Ontogeny of methionine utilization and splanchnic uptake in critically ill children

Sascha Verbruggen, Jama Sy, William E. Gordon, Jean Hsu, Manhong Wu, Shaji Chacko, David Zurakowski, Douglas Burrin, Leticia Castillo

Research output: Contribution to journalArticle

4 Citations (Scopus)

Abstract

To determine the rates of methionine splanchnic uptake and utilization in critically ill pediatric patients we used two kinetic models: the plasma methionine enrichment and the "intracellular" homocysteine enrichment. Twenty four patients, eight infants, eight children, and eight adolescents, were studied. They received simultaneous, primed, constant, intravenous infusions of L-[ 2H 3]methylmethionine and enteral L-[1- 13C]methionine. The ratio of [ 13C]homocysteine to [ 13C]methionine enrichment was 1.0 ± 0.15, 0.80 ± 0.20, and 0.66 ± 0.10, respectively, for the infants, children, and adolescents, and it was different between the infants and adolescents (P < 0.01). Methionine splanchnic uptake was 63, 45, and 36%, respectively, in the infants, children, and adolescents, and it was higher (P < 0.01) in the infants compared with the adolescents. The infants utilized 73% of methionine flux for nonoxidative disposal, while 27% was used for transulfuration (P < 0.001). Conversely, in the adolescents, 40% was utilized for nonoxidative disposal, while 60% was used for transulfuration. There is ontogeny on the rates of methionine splanchnic uptake and on the fate of methionine utilization in critically ill children, with greater methionine utilization for synthesis of proteins and methionine-derived compounds (P < 0.01) and decreased transulfuration rates in the infants (P < 0.01), while the opposite was observed in the adolescents. The plasma model underestimated methionine kinetics in children and adolescents but not in the infants, suggesting lesser dilution and greater compartmentation of methionine metabolism in the infant population. All patients were in negative methionine balance, indicating that the current enteral nutritional support is inadequate in these patients.

Original languageEnglish (US)
JournalAmerican Journal of Physiology - Endocrinology and Metabolism
Volume297
Issue number5
DOIs
StatePublished - Nov 1 2009
Externally publishedYes

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Viscera
Critical Illness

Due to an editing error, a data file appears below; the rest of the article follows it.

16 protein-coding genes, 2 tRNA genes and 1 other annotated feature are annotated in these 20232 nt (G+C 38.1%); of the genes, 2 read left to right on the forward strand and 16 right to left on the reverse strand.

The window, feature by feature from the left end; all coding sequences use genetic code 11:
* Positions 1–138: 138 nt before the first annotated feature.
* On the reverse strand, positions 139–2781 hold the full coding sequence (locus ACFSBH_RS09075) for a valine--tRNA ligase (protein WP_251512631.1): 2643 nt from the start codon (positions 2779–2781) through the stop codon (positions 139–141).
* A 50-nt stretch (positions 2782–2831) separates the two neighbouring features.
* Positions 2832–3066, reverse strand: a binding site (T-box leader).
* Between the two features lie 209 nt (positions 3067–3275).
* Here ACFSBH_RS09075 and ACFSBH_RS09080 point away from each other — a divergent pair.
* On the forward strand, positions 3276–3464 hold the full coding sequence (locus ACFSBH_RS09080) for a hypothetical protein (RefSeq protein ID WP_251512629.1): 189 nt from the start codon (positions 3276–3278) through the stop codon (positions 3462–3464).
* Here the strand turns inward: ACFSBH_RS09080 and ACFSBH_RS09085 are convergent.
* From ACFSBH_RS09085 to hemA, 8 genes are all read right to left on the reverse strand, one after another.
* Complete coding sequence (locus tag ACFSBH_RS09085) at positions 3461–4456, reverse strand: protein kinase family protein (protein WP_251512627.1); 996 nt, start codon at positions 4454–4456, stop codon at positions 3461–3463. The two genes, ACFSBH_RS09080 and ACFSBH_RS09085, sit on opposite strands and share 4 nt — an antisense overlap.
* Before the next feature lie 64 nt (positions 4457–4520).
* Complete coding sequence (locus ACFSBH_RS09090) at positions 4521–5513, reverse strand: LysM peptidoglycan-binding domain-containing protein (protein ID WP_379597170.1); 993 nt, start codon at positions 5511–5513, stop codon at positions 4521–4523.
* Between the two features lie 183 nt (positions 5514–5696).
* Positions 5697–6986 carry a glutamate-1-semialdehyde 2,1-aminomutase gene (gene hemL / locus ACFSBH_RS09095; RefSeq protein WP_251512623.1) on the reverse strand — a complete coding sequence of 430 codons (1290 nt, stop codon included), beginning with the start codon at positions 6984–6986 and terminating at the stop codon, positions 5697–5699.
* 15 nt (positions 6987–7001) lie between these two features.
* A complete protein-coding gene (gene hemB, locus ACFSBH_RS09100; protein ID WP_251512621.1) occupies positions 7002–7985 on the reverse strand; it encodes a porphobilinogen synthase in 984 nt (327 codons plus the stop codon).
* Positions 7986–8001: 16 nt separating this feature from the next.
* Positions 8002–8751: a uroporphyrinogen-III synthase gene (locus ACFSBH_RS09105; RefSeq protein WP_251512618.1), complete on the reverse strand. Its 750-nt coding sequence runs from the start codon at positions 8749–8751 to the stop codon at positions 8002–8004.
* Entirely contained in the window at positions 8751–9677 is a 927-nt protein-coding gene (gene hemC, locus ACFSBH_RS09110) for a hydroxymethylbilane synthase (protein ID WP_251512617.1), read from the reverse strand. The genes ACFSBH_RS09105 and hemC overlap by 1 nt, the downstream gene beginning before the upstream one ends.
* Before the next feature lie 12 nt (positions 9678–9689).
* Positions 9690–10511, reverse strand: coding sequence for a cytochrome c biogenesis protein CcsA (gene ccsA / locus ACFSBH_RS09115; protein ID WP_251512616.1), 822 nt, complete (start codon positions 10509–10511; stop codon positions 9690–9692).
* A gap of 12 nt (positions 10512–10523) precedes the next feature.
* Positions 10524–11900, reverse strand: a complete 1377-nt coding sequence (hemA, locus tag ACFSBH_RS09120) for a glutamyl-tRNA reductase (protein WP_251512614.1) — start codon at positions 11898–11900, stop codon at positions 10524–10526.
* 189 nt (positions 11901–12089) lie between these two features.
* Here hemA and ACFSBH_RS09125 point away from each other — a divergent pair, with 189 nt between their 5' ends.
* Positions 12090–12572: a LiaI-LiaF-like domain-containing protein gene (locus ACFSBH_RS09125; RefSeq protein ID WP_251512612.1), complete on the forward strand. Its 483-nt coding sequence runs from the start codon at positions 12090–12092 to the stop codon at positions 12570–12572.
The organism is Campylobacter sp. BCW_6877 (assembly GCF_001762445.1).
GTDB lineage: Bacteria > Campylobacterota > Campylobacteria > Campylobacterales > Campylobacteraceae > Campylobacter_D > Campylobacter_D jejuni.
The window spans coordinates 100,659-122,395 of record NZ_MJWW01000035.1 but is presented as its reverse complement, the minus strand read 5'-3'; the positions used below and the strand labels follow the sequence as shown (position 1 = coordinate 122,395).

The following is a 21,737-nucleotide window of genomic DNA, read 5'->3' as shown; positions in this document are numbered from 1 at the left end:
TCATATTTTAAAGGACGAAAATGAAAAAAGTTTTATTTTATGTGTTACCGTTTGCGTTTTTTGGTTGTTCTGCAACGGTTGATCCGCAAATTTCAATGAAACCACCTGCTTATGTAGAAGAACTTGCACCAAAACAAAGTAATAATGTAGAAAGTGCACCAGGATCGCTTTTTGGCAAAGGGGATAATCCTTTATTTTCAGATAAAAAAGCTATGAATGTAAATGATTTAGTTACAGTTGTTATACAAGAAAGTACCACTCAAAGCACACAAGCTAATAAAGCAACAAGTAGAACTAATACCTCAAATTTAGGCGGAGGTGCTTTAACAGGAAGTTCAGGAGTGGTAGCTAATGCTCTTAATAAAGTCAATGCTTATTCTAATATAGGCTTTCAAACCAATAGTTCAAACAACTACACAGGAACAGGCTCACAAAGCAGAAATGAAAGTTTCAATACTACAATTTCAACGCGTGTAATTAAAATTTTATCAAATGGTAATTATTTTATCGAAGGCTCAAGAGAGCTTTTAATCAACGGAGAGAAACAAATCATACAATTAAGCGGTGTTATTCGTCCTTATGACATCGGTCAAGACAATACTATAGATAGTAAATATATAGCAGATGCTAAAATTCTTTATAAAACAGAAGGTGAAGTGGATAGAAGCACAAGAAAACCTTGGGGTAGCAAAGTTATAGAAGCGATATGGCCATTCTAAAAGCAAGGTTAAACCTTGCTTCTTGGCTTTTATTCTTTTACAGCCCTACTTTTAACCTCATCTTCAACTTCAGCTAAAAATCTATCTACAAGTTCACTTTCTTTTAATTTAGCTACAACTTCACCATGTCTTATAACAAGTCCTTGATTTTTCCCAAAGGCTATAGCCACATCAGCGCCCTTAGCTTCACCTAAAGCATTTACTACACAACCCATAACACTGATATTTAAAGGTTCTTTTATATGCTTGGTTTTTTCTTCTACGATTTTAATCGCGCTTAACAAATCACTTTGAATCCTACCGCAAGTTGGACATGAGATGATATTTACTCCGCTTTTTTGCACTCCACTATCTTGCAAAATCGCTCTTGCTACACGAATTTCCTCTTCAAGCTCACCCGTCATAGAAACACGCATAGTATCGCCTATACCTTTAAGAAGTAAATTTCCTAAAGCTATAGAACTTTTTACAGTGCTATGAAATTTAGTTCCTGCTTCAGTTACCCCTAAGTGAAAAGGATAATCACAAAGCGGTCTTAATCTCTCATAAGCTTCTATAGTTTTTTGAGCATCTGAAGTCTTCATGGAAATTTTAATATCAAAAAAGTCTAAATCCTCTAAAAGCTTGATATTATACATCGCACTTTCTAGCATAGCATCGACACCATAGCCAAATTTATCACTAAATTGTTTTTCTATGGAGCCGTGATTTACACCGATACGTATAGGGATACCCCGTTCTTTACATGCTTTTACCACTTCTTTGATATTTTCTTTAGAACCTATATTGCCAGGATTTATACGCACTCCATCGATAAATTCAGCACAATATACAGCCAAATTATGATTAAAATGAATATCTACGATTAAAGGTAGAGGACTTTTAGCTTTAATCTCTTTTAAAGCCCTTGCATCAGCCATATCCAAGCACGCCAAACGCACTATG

Methionine
Homocysteine
Small Intestine
Vitamin U
Nutritional Support
Intravenous Infusions

Keywords

  • Isotopes
  • Kinetic model
  • Oxidation
  • Transulfuration

ASJC Scopus subject areas

  • Endocrinology, Diabetes and Metabolism
  • Physiology
  • Physiology (medical)

Cite this

Ontogeny of methionine utilization and splanchnic uptake in critically ill children. / Verbruggen, Sascha; Sy, Jama; Gordon, William E.; Hsu, Jean; Wu, Manhong; Chacko, Shaji; Zurakowski, David; Burrin, Douglas; Castillo, Leticia.

In: American Journal of Physiology - Endocrinology and Metabolism, Vol. 297, No. 5, 01.11.2009.

Research output: Contribution to journalArticle

Verbruggen, Sascha ; Sy, Jama ; Gordon, William E. ; Hsu, Jean ; Wu, Manhong ; Chacko, Shaji ; Zurakowski, David ; Burrin, Douglas ; Castillo, Leticia. / Ontogeny of methionine utilization and splanchnic uptake in critically ill children. In: American Journal of Physiology - Endocrinology and Metabolism. 2009 ; Vol. 297, No. 5.
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AB - To determine the rates of methionine splanchnic uptake and utilization in critically ill pediatric patients we used two kinetic models: the plasma methionine enrichment and the "intracellular" homocysteine enrichment. Twenty four patients, eight infants, eight children, and eight adolescents, were studied. They received simultaneous, primed, constant, intravenous infusions of L-[ 2H 3]methylmethionine and enteral L-[1- 13C]methionine. The ratio of [ 13C]homocysteine to [ 13C]methionine enrichment was 1.0 ± 0.15, 0.80 ± 0.20, and 0.66 ± 0.10, respectively, for the infants, children, and adolescents, and it was different between the infants and adolescents (P < 0.01). Methionine splanchnic uptake was 63, 45, and 36%, respectively, in the infants, children, and adolescents, and it was higher (P < 0.01) in the infants compared with the adolescents. The infants utilized 73% of methionine flux for nonoxidative disposal, while 27% was used for transulfuration (P < 0.001). Conversely, in the adolescents, 40% was utilized for nonoxidative disposal, while 60% was used for transulfuration. There is ontogeny on the rates of methionine splanchnic uptake and on the fate of methionine utilization in critically ill children, with greater methionine utilization for synthesis of proteins and methionine-derived compounds (P < 0.01) and decreased transulfuration rates in the infants (P < 0.01), while the opposite was observed in the adolescents. The plasma model underestimated methionine kinetics in children and adolescents but not in the infants, suggesting lesser dilution and greater compartmentation of methionine metabolism in the infant population. All patients were in negative methionine balance, indicating that the current enteral nutritional support is inadequate in these patients.

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